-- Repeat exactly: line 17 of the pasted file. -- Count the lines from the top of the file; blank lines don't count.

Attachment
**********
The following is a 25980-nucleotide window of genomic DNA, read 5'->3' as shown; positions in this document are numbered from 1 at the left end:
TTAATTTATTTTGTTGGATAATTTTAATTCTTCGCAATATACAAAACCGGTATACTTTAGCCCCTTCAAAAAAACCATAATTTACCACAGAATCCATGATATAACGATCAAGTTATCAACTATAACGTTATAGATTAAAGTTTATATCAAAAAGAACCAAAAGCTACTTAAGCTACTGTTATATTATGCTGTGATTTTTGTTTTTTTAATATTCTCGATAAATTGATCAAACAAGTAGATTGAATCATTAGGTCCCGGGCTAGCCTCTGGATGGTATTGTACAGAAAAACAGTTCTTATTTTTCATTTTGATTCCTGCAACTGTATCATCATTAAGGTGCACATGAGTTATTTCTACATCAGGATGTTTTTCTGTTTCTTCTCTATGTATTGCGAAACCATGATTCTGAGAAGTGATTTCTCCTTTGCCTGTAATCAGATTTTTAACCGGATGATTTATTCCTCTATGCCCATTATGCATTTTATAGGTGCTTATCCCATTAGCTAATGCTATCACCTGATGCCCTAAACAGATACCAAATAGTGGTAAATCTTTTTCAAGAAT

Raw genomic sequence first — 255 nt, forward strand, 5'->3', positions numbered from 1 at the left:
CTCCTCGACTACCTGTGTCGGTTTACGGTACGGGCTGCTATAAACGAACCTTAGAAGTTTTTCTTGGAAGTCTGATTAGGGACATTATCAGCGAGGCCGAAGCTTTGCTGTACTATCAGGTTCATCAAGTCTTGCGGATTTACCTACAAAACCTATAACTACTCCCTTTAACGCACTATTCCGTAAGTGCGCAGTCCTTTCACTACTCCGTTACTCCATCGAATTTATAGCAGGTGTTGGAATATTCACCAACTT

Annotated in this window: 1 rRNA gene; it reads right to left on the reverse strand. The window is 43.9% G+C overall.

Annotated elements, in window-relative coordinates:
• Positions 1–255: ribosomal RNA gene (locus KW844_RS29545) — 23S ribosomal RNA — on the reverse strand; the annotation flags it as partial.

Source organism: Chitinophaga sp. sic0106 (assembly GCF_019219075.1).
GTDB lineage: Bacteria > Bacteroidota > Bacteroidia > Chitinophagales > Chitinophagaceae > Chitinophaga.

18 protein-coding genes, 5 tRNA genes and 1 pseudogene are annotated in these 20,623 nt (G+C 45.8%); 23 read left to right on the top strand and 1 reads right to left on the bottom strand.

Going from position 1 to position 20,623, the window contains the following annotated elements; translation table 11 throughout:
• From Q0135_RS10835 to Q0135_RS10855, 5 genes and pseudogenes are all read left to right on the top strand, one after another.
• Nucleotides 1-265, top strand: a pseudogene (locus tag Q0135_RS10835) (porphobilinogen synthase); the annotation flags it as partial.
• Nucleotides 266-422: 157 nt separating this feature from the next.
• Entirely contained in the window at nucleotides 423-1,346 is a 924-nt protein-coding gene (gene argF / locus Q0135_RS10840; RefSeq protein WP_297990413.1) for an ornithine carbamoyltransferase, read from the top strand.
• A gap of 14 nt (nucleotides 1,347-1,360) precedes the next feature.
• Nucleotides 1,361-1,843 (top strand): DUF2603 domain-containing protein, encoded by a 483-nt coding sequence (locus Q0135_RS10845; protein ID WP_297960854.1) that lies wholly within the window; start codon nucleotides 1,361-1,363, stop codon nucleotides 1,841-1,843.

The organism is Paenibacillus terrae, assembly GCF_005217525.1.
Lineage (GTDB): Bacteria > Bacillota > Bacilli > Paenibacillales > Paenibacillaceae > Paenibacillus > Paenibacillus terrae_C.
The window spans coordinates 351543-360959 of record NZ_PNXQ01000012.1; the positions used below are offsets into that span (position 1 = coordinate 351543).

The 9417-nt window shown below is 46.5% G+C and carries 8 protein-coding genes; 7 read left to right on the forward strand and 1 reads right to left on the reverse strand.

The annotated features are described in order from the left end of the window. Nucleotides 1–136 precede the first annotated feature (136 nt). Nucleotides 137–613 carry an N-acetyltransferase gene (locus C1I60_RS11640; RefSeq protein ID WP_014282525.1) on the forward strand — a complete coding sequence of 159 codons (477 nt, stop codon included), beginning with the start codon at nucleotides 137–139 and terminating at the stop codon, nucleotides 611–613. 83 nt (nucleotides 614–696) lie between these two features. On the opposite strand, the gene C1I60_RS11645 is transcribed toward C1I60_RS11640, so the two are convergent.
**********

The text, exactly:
• Nucleotides 1,361-1,843 (top strand): DUF2603 domain-containing protein, encoded by a 483-nt coding sequence (locus Q0135_RS10845; protein ID WP_297960854.1) that lies wholly within the window; start codon nucleotides 1,361-1,363, stop codon nucleotides 1,841-1,843.